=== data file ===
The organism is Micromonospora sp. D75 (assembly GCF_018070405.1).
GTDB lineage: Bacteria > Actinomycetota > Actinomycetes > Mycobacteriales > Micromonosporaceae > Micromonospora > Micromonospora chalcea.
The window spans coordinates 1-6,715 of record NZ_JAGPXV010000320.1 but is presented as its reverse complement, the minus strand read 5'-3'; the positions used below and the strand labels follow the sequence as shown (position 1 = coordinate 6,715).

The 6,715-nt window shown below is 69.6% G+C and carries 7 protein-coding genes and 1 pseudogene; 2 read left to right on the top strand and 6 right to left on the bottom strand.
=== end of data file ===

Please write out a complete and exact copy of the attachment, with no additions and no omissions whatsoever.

The organism is Micromonospora sp. D75 (assembly GCF_018070405.1).
GTDB lineage: Bacteria > Actinomycetota > Actinomycetes > Mycobacteriales > Micromonosporaceae > Micromonospora > Micromonospora chalcea.
The window spans coordinates 1-6,715 of record NZ_JAGPXV010000320.1 but is presented as its reverse complement, the minus strand read 5'-3'; the positions used below and the strand labels follow the sequence as shown (position 1 = coordinate 6,715).

The 6,715-nt window shown below is 69.6% G+C and carries 7 protein-coding genes and 1 pseudogene; 2 read left to right on the top strand and 6 right to left on the bottom strand.